Jul 6, 2022
Under the Dietary Supplement Health And Education Act of 1994 (DSHEA), the U.S. Food and Drug Administration (FDA) was given several post-marketing responsibilities to ensure the safety of dietary supplements. If a dietary supplement presents “a significant or unreasonable risk of illness or injury” or contains “a poisonous or deleterious substance which may render it injurious to health,” FDA has the authority to remove the product from the market. Effective December 22, 2007, the Dietary Supplement and Nonprescription Drug Consumer Protection Act mandates that manufacturers, packers, and distributors of dietary supplements in the U.S. report information about serious adverse events associated with the use of these supplements to FDA.
A “serious” adverse event is defined as one that results in:
Consumers should feel confident that the supplements they purchase from known and trusted retailers are safe and contain the ingredients provided in the labeling for the product. Unfortunately, there are unscrupulous manufacturers who market dietary supplements containing hidden drugs and/or chemicals. These tainted dietary supplements, which are typically promoted for weight loss, bodybuilding, or sexual enhancement, can subject consumers to unforeseen risks.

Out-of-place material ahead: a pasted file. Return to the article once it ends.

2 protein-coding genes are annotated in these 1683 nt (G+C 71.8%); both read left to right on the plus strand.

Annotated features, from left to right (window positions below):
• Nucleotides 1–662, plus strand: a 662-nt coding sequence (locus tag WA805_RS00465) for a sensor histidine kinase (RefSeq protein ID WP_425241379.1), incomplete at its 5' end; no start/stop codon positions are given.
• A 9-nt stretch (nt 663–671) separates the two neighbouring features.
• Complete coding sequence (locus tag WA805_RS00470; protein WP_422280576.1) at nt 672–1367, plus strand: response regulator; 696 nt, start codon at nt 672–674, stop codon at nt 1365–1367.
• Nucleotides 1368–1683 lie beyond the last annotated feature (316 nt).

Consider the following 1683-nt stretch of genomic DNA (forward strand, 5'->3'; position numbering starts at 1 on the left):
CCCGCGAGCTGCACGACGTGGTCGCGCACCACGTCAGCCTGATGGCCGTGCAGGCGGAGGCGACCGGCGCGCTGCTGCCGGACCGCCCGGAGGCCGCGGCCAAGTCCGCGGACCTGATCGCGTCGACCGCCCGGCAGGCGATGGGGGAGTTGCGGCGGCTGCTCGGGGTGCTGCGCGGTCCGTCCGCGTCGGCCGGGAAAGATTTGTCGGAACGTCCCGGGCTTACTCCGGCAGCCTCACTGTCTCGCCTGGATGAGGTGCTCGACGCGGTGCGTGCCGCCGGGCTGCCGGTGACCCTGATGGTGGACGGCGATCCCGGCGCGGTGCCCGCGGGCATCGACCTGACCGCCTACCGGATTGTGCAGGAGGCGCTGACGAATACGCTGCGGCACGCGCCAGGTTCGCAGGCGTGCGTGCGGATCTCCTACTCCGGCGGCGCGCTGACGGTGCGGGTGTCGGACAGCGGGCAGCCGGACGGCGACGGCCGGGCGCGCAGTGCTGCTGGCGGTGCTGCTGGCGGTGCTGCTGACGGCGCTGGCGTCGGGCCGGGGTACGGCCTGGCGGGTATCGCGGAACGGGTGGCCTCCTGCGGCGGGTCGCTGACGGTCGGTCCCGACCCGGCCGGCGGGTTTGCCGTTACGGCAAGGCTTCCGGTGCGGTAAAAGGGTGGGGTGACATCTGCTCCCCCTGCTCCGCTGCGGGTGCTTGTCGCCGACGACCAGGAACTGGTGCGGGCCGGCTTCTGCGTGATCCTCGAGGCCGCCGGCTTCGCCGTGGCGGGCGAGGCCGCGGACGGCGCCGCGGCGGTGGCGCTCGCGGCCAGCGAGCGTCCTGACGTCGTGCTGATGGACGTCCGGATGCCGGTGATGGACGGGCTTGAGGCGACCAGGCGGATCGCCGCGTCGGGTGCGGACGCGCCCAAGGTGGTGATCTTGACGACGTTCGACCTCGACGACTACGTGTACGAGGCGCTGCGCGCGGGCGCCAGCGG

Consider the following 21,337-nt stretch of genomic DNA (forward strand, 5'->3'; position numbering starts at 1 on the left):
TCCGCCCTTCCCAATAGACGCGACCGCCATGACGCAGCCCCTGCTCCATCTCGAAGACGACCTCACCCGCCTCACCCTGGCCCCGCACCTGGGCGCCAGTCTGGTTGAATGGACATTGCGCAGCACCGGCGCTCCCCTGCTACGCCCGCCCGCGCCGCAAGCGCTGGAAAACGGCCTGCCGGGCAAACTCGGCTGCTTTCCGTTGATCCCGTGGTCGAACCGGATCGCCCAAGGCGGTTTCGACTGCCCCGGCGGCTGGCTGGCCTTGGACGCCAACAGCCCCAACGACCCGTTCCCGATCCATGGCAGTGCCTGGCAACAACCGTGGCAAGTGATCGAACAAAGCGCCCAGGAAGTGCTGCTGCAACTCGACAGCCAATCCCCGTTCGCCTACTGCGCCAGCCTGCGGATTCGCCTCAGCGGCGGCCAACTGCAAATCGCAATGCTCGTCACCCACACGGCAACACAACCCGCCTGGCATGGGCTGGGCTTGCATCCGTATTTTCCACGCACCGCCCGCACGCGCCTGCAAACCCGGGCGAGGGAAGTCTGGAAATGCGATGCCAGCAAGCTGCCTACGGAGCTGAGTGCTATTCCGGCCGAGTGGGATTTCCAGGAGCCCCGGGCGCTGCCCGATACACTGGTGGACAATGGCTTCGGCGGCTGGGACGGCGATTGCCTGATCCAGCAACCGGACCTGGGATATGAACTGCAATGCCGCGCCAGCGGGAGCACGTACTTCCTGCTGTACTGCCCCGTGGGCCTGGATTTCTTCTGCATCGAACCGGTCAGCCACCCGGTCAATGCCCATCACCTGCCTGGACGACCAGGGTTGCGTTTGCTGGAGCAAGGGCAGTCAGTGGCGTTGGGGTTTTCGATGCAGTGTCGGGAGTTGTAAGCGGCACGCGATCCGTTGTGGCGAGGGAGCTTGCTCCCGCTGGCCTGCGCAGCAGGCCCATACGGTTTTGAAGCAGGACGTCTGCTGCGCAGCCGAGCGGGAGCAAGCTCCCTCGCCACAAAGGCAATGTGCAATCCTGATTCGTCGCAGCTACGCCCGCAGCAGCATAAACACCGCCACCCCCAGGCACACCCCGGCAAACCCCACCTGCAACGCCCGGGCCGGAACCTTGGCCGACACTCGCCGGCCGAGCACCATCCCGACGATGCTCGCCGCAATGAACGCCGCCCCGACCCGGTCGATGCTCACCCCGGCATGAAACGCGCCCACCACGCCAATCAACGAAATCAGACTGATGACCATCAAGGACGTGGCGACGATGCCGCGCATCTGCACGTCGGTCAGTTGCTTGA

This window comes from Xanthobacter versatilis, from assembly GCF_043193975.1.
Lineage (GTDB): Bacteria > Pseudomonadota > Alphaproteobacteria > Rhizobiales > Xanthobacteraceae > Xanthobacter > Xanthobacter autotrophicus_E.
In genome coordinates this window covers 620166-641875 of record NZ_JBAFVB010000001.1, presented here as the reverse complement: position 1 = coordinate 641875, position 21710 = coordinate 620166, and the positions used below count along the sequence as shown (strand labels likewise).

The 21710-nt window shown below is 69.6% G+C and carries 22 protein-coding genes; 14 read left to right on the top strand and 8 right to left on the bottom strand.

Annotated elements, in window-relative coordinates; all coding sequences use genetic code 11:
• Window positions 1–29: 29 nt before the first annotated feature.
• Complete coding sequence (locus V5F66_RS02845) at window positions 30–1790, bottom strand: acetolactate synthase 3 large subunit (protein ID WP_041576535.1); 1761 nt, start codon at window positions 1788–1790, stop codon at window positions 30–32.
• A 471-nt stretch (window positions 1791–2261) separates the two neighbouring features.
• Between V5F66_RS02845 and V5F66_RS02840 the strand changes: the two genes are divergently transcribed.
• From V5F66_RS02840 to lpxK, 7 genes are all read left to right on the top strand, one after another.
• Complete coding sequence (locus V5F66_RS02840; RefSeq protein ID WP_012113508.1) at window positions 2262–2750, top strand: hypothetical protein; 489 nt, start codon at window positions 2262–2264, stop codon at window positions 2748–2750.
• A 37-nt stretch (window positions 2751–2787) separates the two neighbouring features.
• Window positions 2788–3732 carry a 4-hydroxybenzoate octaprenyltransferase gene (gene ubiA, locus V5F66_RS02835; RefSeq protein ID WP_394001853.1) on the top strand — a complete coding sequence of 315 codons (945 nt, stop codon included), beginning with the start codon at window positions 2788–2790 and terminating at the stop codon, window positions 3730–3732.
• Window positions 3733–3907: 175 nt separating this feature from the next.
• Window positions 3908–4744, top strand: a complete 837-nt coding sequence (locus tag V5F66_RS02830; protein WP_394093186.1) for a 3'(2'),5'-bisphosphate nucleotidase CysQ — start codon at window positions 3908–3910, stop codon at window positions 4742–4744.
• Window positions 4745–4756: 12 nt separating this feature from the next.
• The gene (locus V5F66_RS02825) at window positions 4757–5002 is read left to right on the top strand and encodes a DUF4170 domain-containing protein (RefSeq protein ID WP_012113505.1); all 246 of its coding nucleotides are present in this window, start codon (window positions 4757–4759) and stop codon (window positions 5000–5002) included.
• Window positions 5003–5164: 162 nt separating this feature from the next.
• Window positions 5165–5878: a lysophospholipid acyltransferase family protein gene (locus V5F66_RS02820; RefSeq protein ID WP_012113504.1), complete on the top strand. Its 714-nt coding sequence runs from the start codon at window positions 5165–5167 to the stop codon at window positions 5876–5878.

In December 2010, the U.S. Food and Drug Administration (FDA) addressed the potentially significant health problems associated with these products and called on dietary supplement manufacturing firms to investigate their supply chain and review manufacturing activities in order to ensure the quality and safety of their products. The dietary supplement trade associations’ support heightened efforts to remove these products from the marketplace. CHPA, in collaboration with the Council for Responsible Nutrition, also called attention to retailer efforts to stop this illegal marketing of tainted products and fully support FDA’s efforts (see articles in Convenience Store Decisions and Convenience Store Petroleum).